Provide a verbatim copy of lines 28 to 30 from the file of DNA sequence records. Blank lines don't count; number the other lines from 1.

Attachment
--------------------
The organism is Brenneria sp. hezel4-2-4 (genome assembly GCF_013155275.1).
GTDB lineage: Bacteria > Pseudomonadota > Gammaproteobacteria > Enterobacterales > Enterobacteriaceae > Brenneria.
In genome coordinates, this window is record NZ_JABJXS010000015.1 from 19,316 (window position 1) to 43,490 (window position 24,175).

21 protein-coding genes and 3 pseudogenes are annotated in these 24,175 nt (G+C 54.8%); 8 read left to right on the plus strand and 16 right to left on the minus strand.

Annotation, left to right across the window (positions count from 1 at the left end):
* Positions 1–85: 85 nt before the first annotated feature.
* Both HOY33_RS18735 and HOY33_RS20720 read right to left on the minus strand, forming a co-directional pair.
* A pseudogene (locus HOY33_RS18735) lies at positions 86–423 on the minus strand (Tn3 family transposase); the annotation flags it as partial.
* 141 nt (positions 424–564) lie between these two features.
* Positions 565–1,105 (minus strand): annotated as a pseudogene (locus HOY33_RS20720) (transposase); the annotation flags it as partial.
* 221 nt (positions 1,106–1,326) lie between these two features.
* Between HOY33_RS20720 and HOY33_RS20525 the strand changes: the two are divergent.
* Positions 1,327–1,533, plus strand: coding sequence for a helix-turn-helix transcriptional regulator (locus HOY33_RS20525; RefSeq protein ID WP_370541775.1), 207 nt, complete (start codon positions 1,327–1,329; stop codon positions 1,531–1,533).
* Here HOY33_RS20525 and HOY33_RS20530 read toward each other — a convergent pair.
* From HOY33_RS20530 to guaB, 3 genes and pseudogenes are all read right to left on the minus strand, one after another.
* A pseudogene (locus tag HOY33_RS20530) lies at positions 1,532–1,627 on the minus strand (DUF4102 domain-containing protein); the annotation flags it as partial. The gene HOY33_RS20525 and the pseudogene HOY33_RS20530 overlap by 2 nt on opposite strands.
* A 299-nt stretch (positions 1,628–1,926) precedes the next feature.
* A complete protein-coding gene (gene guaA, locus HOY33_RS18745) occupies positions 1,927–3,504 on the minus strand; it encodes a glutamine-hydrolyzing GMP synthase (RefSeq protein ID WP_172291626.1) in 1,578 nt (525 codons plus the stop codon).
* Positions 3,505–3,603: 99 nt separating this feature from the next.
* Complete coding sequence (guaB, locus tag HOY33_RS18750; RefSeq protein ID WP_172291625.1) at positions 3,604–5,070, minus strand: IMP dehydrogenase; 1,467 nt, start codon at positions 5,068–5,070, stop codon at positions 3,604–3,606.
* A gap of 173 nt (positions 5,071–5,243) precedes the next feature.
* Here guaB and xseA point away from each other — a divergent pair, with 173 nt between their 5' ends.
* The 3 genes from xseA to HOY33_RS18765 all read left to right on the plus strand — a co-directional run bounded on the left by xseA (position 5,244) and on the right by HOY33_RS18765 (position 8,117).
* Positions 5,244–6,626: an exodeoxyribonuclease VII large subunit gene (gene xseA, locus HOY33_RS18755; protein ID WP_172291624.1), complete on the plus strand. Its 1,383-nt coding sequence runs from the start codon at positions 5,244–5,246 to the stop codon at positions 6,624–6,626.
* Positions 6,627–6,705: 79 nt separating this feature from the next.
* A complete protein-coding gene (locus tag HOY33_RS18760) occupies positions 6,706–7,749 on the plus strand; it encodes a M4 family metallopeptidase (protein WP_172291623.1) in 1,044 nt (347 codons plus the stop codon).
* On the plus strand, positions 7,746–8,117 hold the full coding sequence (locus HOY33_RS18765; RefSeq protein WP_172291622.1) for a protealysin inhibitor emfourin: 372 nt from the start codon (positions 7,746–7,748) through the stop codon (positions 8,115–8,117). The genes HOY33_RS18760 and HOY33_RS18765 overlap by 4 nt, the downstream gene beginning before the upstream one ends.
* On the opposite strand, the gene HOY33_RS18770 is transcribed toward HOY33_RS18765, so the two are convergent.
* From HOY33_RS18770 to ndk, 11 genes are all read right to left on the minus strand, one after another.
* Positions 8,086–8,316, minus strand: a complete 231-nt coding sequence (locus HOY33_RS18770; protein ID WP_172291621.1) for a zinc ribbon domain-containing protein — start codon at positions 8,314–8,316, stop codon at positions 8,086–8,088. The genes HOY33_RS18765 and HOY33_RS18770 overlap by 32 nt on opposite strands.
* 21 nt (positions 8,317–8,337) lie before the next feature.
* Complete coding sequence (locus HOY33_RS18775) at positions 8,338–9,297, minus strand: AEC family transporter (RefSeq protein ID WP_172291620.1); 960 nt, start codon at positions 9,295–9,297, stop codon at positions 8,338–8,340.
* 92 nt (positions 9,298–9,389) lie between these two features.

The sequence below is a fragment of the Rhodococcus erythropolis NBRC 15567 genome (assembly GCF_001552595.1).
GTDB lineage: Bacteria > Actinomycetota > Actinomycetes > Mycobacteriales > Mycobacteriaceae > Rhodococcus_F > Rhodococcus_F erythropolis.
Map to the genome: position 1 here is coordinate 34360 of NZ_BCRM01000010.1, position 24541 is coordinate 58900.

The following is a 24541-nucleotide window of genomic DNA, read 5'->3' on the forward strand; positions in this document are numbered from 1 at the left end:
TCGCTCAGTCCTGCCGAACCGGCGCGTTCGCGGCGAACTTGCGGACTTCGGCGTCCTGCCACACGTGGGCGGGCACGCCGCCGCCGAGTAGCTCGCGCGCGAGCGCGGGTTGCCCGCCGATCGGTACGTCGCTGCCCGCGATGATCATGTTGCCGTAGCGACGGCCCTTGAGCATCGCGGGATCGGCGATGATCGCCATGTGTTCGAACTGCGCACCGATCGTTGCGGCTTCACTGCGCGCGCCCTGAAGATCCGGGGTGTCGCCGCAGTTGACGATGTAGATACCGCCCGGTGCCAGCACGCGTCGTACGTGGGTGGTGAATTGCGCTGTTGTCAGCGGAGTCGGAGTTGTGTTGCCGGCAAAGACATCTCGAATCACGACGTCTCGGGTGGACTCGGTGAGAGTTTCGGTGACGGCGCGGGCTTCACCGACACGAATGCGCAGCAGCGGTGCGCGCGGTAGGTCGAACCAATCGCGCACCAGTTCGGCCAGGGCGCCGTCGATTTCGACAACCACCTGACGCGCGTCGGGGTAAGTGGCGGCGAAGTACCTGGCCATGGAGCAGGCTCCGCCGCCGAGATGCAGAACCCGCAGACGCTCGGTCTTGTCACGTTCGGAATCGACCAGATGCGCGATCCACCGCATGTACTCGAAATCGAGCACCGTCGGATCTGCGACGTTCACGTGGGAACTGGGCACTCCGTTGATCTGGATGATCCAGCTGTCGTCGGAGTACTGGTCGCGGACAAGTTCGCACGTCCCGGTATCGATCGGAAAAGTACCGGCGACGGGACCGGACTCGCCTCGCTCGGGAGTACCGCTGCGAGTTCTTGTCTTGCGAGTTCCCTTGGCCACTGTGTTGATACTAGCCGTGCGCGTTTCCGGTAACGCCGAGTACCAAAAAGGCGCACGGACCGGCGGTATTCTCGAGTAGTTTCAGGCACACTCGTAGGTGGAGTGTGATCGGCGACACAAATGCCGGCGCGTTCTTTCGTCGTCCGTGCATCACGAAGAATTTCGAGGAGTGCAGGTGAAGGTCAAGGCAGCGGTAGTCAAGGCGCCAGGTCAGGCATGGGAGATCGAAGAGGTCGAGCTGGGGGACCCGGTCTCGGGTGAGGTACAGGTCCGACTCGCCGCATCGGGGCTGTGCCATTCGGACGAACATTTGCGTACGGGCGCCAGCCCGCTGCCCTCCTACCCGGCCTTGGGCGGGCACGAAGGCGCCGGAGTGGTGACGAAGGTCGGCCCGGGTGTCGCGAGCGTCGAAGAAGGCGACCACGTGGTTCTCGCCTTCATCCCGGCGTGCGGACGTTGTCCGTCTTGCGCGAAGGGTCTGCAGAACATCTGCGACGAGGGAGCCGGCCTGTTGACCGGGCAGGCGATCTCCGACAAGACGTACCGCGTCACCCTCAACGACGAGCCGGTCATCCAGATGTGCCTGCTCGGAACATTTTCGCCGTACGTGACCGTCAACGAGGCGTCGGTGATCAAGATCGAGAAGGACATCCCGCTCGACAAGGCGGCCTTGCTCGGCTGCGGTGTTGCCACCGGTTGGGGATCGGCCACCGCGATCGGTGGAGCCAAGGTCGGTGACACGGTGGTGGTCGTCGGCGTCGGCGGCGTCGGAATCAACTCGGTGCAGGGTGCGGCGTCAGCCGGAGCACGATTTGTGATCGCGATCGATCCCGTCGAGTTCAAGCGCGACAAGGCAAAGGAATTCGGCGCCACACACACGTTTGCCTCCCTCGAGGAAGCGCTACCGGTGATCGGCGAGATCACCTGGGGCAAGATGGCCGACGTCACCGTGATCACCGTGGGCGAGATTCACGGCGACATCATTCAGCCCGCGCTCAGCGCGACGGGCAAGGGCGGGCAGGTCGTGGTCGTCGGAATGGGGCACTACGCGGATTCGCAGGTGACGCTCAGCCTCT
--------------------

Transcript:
* On the opposite strand, the gene HOY33_RS18770 is transcribed toward HOY33_RS18765, so the two are convergent.
* From HOY33_RS18770 to ndk, 11 genes are all read right to left on the minus strand, one after another.
* Positions 8,086–8,316, minus strand: a complete 231-nt coding sequence (locus HOY33_RS18770; protein ID WP_172291621.1) for a zinc ribbon domain-containing protein — start codon at positions 8,314–8,316, stop codon at positions 8,086–8,088. The genes HOY33_RS18765 and HOY33_RS18770 overlap by 32 nt on opposite strands.